Finally, the Artist Series also debuted the final two sculptures that master sculptor and mold-maker Chris Hess created for Breyer: Touch of Class in 1986, and Secretariat in 1987. Hess was originally trained in the tool and die industry, but began sculpting horses for the Breyer Molding Company in the 1950s in addition to his duties as a mold-maker. His dozens of sculptures provided the foundation of Breyer’s lineup in multiple scales, and made Breyer known worldwide for its variety of horse breeds and poses on offer. His influence in creating the Breyer world we know and love today cannot be understated.
These photos were taken during Chris Hess' visit to Touch of Class' stable, for research while sculpting her model. Touch of Class is on the left, and Chris is on the right.
With this being said, the Artist Series did usher in a new era of Breyer, where a variety of equine sculptors were brought on board to contribute their talents to Breyer's lineup and create offerings more diverse than ever before. Today, about a few dozen different artists from multiple countries have sculpted models for Breyer, all with different styles and artistic signatures!
1984 was a busy year for Breyer - along with the introduction of the Artist Series, as discussed above, this was the year that Little Bits were also introduced. Sculpted by Chris Hess in 1:24 scale, these seven sculptures provided Breyer fans with a size of models in-between Classics and Stablemates scale.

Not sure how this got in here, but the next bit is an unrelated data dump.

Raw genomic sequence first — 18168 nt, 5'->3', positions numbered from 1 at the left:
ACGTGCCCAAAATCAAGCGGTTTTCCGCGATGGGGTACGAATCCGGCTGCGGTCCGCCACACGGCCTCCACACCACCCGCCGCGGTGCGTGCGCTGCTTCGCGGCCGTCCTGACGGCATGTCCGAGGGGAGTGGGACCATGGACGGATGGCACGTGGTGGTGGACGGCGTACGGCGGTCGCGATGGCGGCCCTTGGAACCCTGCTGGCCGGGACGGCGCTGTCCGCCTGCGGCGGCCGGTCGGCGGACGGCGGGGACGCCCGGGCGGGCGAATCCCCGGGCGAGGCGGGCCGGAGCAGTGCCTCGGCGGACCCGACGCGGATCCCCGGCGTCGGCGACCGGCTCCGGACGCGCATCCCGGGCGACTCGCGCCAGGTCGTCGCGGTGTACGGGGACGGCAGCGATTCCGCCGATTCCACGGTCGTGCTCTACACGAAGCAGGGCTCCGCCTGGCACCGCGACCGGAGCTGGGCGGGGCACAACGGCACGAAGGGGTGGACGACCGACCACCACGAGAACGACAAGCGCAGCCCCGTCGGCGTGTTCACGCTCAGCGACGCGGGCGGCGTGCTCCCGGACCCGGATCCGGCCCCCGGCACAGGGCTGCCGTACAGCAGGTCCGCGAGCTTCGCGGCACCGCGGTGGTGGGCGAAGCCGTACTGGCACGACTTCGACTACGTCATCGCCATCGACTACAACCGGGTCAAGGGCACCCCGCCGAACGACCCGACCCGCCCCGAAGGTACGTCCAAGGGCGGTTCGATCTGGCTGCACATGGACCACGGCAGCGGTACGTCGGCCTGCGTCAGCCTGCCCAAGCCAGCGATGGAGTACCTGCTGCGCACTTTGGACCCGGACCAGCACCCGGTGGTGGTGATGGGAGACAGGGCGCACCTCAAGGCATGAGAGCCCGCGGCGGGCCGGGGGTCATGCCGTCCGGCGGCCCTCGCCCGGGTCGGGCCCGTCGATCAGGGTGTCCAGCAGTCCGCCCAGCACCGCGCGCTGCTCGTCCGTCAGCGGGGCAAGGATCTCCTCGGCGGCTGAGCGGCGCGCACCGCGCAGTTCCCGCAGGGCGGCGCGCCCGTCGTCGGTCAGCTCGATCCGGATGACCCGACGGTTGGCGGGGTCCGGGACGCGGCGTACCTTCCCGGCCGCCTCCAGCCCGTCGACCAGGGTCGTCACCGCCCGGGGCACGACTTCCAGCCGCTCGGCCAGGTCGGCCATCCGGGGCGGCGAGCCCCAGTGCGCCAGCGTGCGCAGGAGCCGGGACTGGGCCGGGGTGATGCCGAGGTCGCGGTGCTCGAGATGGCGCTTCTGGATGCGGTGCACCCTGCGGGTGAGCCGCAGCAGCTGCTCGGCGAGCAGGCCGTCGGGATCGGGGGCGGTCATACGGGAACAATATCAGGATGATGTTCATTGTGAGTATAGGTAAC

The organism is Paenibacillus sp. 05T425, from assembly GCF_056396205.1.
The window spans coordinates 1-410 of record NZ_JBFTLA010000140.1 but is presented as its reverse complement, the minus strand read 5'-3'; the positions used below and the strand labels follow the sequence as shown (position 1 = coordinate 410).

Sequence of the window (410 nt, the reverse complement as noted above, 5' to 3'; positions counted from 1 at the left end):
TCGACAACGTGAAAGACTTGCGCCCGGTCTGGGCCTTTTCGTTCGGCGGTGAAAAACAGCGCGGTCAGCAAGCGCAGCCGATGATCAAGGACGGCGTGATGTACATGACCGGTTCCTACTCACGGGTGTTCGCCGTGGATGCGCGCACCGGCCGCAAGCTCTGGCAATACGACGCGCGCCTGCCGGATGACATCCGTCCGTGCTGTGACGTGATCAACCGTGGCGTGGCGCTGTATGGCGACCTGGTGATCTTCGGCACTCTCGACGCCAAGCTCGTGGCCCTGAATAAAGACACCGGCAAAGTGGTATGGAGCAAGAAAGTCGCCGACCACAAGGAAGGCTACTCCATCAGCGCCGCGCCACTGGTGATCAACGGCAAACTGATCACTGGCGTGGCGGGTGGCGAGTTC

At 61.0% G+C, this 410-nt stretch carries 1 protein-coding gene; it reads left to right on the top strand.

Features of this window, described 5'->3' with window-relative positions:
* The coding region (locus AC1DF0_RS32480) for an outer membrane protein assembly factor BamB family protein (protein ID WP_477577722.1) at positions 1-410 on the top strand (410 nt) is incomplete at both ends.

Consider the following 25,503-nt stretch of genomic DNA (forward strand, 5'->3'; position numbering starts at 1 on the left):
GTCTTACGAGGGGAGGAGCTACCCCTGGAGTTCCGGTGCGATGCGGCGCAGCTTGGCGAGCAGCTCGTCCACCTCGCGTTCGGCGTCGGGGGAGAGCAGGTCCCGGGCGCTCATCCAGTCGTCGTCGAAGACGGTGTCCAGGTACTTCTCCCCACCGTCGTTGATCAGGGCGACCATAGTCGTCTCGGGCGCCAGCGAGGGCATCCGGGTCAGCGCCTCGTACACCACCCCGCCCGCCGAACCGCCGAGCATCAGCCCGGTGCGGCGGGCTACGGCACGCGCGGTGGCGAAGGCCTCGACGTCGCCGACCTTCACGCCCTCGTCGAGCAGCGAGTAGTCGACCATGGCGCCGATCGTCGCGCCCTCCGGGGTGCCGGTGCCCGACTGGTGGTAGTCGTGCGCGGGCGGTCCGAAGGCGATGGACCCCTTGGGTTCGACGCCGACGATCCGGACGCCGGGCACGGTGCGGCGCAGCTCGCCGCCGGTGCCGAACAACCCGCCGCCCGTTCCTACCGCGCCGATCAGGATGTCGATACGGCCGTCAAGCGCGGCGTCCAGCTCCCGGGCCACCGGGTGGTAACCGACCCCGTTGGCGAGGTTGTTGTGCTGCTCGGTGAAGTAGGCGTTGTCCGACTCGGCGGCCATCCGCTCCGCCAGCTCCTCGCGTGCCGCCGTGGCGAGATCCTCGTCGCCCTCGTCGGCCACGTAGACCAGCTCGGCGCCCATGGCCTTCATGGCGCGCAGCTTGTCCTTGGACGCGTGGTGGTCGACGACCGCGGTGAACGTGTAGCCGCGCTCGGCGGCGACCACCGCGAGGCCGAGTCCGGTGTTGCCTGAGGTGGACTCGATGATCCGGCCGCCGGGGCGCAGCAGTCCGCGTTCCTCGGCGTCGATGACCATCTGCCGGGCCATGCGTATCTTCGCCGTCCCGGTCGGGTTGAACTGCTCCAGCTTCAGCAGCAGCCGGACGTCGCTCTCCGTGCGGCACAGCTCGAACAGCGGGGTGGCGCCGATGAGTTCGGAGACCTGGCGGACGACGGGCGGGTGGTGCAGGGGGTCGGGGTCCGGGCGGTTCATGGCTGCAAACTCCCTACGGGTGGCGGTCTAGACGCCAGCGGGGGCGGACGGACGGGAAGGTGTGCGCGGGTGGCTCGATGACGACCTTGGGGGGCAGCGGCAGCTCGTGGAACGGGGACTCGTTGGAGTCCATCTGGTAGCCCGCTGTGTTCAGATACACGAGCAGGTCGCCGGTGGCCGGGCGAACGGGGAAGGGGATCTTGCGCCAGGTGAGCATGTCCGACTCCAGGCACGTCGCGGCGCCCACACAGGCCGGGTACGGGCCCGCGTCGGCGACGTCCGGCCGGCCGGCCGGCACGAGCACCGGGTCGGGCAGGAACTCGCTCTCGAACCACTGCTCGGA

Little Bits introduced in the 1984 Dealer Catalog.
Little Bits also have the distinction of being the first Breyer line to be released with accessories at launch, in the form of Bitsy Breyer! Bitsy could be purchased with a variety of horses and riding styles, from Western riding to even a beach getaway with a fanciful Arabian stallion.
In the 1999, the line became known as Paddock Pals, welcoming a new generation of fans to the scale. Although not currently in production at the moment, unpainted Little Bits/Paddock Pals models can be found in Breyer's "My Dream Horse" painting craft kits, and make an excellent canvas for customizing!
A selection of original Little Bits models from the 1984 launch, including a Bitsy Breyer and Quarter Horse Western Set and a few models still packaged on their original cards.
The 1980s were a beloved decade for Breyer fans that brought a variety of new sculptures, special runs, and artistic techniques into the company. The 1980s also marked Breyer's move from Chicago to New Jersey when it was acquired by Reeves International, Inc., a manufacturer and distributor of many fine toys. Our headquarters still remain in Pequannock to this very day!
Do you know what the inaugural model painted in Breyer's brand-new facility was? On July 8th, 1985, the very first Breyer model produced in New Jersey was finished - a No. 89 Traditional scale Black Beauty. How fitting for such an iconic model and literary character to mark a new era in the world of Breyer!
This "Invite a Horse Home" sales flyer for Black Beauty is an iconic piece of vintage Breyer advertising.